Monday, April 23, 2007
A Passage to India
A Passage to India; Drama, UK/ USA/ India, 1984; D: David Lean, S: Victor Banerjee, Judy Davis, James Fox, Peggy Ashcroft, Nigel Havers, Alec Guinness, Saeed Jaffrey
UK after World War I. The young English girl Adela Quested decided to take a trip to India to visit her fiance Ronny. She arrives in India with a ship together with Mrs Moore, Ronny's mother, but she soon discovers every English person avoids any kind of contact with the Indians and that it's colonial status is very shaky and unstable. Still, Mrs Moore makes friends with Aziz, a local doctor and a widower, and proves to be a very nice person. He invites her and Adela to a picnic at the caves of Marabar. There, because of a very hot day, Adele falls unconscious and starts getting hallucinations. In panic, she runs away and falsely accuses Aziz of raping her. He gets arrested, but proclaimed innocent at the court. As a consequence, Aziz starts hating the English and goes to work in Srinagar. There his friend Fielding visits him and informs him he got married for Stella, the daughter of Mrs Moore.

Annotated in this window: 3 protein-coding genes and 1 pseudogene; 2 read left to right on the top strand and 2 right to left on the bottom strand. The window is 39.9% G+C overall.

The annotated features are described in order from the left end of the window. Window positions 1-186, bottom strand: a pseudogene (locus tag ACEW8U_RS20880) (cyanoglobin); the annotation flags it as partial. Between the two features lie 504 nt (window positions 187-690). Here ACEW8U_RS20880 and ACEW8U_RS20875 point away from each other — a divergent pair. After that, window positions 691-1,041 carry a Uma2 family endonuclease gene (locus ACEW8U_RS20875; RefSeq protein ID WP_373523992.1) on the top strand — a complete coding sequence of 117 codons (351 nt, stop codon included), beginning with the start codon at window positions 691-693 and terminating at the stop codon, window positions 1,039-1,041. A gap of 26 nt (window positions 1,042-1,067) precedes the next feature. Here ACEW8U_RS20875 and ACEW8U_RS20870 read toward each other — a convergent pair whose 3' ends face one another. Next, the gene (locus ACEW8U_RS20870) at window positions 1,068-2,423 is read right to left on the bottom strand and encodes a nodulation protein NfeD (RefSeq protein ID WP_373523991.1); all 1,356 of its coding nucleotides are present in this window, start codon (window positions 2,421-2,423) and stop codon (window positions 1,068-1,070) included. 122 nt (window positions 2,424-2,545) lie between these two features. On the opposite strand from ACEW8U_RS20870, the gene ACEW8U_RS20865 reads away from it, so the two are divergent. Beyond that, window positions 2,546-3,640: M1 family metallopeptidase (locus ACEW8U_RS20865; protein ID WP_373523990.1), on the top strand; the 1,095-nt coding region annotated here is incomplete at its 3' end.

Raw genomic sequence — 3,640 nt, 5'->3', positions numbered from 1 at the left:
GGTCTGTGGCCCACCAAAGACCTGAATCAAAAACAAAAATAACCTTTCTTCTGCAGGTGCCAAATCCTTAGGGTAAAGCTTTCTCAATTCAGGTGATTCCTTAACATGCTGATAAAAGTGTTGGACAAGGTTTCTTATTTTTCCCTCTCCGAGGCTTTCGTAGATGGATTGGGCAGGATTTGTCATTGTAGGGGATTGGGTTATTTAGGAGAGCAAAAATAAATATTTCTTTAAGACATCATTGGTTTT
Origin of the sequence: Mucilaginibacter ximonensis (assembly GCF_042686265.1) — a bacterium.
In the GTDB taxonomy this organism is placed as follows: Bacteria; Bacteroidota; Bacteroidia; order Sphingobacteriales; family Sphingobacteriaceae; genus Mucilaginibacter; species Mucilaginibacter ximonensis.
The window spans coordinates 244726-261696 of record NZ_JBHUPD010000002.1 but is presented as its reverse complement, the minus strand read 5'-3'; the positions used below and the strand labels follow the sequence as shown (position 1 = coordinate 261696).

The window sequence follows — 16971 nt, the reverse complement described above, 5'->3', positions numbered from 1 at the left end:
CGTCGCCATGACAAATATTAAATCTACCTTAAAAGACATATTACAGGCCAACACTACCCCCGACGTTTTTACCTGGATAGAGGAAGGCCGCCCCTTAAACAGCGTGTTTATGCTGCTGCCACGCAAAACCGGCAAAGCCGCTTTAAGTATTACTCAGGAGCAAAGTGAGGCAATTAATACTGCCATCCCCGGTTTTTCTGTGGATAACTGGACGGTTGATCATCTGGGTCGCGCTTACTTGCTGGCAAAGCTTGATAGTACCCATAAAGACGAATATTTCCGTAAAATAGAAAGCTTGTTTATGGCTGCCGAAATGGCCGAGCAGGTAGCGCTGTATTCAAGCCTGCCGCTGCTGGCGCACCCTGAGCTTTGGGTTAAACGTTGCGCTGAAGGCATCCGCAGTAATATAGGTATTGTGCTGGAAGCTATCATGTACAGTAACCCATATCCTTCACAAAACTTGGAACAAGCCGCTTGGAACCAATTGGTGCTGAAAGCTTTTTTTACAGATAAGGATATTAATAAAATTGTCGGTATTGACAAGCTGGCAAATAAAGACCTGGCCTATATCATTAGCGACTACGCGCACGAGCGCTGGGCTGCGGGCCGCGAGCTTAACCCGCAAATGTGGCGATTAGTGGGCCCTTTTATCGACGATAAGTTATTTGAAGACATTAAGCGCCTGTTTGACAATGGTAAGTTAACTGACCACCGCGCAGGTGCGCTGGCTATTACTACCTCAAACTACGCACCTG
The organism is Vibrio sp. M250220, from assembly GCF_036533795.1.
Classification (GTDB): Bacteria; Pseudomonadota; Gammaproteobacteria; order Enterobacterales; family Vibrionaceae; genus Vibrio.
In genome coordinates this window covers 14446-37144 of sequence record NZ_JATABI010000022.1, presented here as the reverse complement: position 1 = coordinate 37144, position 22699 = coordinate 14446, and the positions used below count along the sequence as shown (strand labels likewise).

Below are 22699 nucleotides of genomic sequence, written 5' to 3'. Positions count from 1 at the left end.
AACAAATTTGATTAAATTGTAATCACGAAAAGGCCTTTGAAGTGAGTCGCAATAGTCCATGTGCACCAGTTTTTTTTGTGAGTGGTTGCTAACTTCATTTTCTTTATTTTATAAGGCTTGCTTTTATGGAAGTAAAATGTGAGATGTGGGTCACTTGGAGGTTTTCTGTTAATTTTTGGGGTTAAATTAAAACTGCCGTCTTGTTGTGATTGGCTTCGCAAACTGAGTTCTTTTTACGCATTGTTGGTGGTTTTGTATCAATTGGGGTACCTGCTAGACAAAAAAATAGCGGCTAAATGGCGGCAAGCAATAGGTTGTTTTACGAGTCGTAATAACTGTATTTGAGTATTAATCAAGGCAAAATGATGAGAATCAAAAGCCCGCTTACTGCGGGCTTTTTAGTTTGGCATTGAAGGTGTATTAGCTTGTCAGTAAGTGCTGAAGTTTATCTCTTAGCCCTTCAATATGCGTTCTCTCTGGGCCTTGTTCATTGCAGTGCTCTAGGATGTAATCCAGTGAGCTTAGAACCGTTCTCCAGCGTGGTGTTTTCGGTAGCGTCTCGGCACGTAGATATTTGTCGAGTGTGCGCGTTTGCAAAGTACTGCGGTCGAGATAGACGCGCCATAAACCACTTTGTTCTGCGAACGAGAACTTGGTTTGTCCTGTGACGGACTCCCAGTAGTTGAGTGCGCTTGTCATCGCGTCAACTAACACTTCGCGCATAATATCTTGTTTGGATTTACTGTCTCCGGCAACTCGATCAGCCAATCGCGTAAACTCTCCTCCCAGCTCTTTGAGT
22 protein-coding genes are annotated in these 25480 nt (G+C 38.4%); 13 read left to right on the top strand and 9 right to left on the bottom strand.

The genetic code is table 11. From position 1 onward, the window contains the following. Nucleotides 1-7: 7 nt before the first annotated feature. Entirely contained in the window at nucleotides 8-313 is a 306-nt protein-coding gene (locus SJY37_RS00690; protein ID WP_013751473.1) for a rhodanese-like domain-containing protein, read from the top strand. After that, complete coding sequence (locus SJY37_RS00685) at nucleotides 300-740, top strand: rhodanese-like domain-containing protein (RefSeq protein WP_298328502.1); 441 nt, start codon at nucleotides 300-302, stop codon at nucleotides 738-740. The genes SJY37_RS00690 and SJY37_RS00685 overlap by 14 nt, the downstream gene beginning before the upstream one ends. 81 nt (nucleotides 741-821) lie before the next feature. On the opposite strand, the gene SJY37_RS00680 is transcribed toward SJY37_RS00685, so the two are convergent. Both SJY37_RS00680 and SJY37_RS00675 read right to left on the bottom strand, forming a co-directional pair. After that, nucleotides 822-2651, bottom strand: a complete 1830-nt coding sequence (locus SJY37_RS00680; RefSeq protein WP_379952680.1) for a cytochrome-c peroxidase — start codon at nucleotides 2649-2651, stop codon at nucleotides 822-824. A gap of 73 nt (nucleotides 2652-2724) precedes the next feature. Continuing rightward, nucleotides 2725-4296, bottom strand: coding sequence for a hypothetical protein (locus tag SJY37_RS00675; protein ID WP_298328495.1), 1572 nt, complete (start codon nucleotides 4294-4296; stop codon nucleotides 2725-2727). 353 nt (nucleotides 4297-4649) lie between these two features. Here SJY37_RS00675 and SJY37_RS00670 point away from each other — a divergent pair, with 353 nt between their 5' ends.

Winner of 3 Golden Globes (best supporting actress Peggy Ashcroft, music, foreign film), 2 Oscars (best supporting actress Peggy Ashcroft, music) and a BAFTA (best supporting actress Peggy Ashcroft), epic adventure "A Passage to India" is David Lean's relaxed farewell from his directorial career, since it was his last film. It's a calm, tranquil and meditative 2,5 hours drama that contains a sufficient number of virtues, but in which it's still noticeable that some parts were chopped down and reduced during editing, especially in the scenes containing Alec Guinness where it is sensed that they had more in them then it was shown in the end, and that it sometimes seems like some British TV soap opera. The exposition is especially beautiful, showing Adele in the UK looking at a model of a ship in a store, then later on pictures of India in the bureau for visas, and here and there a few nice little details can be found (for instance, when an Indian is cooking in the bathroom of the train), and all actors are good, Mrs Ashcroft being equally as good and restrained as the rest of the cast, but the story seems slightly overstretched and monotone. In the second half, in which Aziz gets accused for rape, the story gets more intriguing, as if Lean gave her a special spark, but at the same time it also becomes unbalanced. As it's often the case in his films, Lean once again gave a bitter commentary about British colonialism, snobism, arrogance and emotional longing, in which Aziz is a symbol for repressed India, but the second half doesn't naturally continue the tone set by the first one. "A Passage to India" is an interesting film that cannot quite fill its own shoes.